The best overtakers have the right mix of timing, aggression, creativity, and feeling for the driver they are attempting to overtake. Without building the right mix of these four things overtaking becomes less of a decisive move and more of a “close my eyes and hope this works.”
Racecraft is extremely hard to teach because every overtaking move will be different. Every driver you are battling with has a different aggression and awareness level, and every car you battle has different strengths and weaknesses.
In this article, we are going to break down some key points to think about while working on overtaking. And hopefully, start turning yourself into a race-winning driver from any starting position on the grid!
We will start with a pass from 2019 that amazed everyone. The pass starts 24 seconds into this following video.
This was one amazing pass, but it's not one we are going to recommend for amateur racers. Let’s break down the four key points of a good overtake and what he did well and why it may not be the best guidance for overtaking in amateur racing.
Here Matt Cambell was picture-perfect. He is not giving the car in front any idea that he is thinking about trying a pass here. If he had looked to the inside any earlier, it would have been easy for the Aston driver to glance in their mirrors and let the car drift slightly to the inside and block any line for Matt to attack.
Matt waits for the Aston to begin its braking and open the door before shooting to the inside. He gets some overlap with the Aston before turn in to establish his position and spot on the track.
Matt is very aggressive with this move, and there is a small touch between the two cars. But is he over-aggressive?
With the race on the line, he knows he needs to make something happen but doesn’t let desperation turn into a dive bomb maneuver. We are looking for the following two things to determine if it is an over-aggressive pass:
It’s obvious here Matt would have been able to take the corner by himself and that he left racing room for the Aston throughout the corner. They did have the small touch but that was more the Aston not giving Matt quite enough room.
Here we are looking at the turn in point. We can see Matt has done a great job getting alongside roughly 1/3rd of the Aston before the turn in point and still getting his car slowed down enough to not need to hit the Aston after turn in. It’s this part right here that is probably the hardest thing to do and what made this pass so damn good.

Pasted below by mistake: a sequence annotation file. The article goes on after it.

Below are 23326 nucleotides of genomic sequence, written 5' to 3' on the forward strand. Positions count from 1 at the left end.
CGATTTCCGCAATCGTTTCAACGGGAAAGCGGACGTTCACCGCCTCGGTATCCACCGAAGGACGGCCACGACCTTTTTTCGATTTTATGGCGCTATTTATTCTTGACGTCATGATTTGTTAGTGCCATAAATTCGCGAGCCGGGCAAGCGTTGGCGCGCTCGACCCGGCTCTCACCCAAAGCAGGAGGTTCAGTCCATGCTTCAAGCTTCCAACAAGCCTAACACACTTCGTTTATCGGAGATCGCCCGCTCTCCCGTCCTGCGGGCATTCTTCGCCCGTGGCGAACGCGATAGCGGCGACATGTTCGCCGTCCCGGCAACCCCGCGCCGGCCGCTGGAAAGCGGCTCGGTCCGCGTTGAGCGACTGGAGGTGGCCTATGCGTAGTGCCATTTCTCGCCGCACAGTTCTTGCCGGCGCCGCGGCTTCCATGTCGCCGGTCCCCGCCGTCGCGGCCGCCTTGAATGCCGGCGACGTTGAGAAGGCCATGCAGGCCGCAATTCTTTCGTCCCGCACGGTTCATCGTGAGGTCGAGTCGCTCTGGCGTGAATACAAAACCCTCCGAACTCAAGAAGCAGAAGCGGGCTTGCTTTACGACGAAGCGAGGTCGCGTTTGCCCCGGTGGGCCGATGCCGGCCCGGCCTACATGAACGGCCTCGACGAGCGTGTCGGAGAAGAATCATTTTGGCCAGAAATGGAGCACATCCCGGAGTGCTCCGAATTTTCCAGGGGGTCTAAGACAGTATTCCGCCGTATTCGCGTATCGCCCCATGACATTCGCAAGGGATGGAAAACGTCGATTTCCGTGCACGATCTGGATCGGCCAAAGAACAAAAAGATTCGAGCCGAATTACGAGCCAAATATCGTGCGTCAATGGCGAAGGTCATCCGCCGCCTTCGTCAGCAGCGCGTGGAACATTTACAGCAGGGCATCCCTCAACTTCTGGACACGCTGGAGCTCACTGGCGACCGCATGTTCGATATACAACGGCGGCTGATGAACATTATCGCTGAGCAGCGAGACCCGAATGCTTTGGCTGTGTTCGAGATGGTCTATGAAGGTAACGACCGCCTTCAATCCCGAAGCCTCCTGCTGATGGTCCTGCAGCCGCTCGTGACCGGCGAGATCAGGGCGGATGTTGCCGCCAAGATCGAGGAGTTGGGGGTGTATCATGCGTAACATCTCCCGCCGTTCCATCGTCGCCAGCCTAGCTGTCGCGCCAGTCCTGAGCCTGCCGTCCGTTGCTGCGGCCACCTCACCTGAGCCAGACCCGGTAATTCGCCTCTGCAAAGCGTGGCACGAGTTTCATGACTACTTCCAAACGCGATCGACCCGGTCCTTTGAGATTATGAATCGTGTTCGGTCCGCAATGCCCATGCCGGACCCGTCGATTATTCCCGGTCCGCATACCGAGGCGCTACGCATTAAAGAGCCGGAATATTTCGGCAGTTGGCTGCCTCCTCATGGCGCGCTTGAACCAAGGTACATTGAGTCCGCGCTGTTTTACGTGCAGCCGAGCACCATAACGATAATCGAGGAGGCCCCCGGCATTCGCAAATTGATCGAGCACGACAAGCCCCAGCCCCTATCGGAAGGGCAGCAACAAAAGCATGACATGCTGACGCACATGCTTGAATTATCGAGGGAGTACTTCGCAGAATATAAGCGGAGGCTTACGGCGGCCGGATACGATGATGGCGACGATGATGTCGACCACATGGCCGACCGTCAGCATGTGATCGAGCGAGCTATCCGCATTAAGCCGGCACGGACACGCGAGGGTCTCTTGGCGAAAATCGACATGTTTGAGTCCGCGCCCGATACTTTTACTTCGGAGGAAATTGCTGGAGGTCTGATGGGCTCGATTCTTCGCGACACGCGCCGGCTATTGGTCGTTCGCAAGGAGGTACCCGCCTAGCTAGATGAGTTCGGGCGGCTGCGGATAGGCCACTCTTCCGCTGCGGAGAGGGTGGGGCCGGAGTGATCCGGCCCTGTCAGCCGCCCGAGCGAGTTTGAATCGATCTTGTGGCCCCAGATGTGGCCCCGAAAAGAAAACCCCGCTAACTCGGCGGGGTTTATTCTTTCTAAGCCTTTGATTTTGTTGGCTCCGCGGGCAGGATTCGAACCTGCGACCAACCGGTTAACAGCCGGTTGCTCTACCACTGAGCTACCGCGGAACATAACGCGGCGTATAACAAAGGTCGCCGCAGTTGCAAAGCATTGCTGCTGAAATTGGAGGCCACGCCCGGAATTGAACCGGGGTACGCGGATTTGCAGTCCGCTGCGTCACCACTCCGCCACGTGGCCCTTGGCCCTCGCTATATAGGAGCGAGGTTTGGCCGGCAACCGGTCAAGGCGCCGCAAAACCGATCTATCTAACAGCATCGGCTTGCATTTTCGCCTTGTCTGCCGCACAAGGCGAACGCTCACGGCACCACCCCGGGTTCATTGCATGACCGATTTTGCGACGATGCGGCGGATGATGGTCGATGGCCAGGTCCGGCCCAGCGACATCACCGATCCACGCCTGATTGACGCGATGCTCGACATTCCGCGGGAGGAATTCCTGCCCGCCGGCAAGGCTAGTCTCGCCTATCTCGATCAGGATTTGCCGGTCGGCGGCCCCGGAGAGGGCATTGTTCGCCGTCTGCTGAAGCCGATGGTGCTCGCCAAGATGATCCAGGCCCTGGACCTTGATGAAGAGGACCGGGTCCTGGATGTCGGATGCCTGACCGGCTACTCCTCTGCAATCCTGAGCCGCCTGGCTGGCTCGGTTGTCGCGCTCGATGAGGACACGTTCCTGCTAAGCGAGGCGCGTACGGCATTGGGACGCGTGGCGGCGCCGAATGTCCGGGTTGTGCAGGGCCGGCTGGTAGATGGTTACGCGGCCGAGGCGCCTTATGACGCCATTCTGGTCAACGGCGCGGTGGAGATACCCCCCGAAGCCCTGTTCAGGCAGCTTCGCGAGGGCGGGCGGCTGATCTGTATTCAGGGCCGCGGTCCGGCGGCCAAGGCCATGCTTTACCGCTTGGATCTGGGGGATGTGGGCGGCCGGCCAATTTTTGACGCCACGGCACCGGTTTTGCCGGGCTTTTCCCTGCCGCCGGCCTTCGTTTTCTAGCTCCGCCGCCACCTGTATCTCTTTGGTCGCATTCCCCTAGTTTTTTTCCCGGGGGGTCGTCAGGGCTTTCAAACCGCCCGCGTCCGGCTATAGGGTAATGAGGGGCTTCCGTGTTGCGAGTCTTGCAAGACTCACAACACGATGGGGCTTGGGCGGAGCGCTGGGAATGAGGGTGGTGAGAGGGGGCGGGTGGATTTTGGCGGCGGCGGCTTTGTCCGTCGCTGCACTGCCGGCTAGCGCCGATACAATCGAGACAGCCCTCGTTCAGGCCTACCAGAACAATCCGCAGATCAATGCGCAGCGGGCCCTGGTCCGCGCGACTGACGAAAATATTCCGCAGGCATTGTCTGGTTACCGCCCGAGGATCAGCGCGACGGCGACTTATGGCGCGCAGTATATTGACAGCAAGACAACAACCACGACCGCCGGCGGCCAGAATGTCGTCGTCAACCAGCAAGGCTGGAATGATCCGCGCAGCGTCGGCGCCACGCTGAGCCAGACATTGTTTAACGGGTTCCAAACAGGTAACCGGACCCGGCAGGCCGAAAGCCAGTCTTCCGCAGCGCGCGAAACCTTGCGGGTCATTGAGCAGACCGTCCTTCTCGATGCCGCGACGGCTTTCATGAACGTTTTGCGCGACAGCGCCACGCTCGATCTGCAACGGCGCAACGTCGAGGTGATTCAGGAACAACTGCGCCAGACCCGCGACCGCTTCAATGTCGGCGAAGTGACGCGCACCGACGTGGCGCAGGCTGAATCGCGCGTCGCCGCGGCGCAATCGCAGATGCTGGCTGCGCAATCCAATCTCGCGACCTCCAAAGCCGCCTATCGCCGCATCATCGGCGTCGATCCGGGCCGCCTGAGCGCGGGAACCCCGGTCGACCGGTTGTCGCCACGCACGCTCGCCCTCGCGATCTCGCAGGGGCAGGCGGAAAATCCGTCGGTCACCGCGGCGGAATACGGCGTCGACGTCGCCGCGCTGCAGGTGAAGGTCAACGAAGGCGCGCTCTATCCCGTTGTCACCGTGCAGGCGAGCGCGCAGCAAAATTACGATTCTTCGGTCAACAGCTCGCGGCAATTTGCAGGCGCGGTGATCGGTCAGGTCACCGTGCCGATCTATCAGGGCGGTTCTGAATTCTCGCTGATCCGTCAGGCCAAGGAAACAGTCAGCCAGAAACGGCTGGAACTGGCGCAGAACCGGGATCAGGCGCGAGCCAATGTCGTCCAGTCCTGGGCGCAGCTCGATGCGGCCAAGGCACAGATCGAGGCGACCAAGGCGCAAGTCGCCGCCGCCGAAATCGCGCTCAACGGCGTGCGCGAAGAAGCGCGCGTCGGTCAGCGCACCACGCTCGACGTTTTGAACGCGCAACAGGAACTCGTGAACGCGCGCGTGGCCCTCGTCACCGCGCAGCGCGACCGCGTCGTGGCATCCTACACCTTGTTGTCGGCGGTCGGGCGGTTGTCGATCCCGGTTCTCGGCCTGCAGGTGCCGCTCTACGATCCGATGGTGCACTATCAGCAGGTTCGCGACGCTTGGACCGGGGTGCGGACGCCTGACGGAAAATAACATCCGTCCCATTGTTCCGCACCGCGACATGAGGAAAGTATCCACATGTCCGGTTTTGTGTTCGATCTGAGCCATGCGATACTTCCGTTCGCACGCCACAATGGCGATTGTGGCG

Anyone watching this race live knew Matt was faster and on fresher tires. We knew he was probably going to be able to make a pass happen, but I don’t think anyone thought it was going to happen like this.
For creativity, Matt gets a perfect 10 out of 10. He caught the Aston driver by surprise with a very decisive but controlled move.
4) Feeling for the Driver They Are Trying to Overtake
This overtake took more than Matt perfecting the first three steps. It took an aware Aston Martin driver giving him room and knowing where Matt was. Even with a perfectly timed pass with the right amount of aggression and creativity this very easily could have ended in tragedy with both cars out of the race.
Matt knew who he was racing with and trusted the driver in front to have enough awareness to see Matt and to be a respectful enough driver to give Matt the room he needed.
It is this point right here why this isn’t a pass we would recommend amateur racing drivers to study. The awareness of the vast majority of drivers in amateur racing just isn’t at the level of a pro driver. In most cases, the driver in front would have not seen the Porsche dive to the inside at the last second.
I have experienced this many times even at all levels. I am battling with a car in front I know that they just don’t have the awareness for me to pass unless I get fully alongside them before the turn in point. That means I just know certain areas of the track it is not worth attempting the pass because their full focus is on themselves.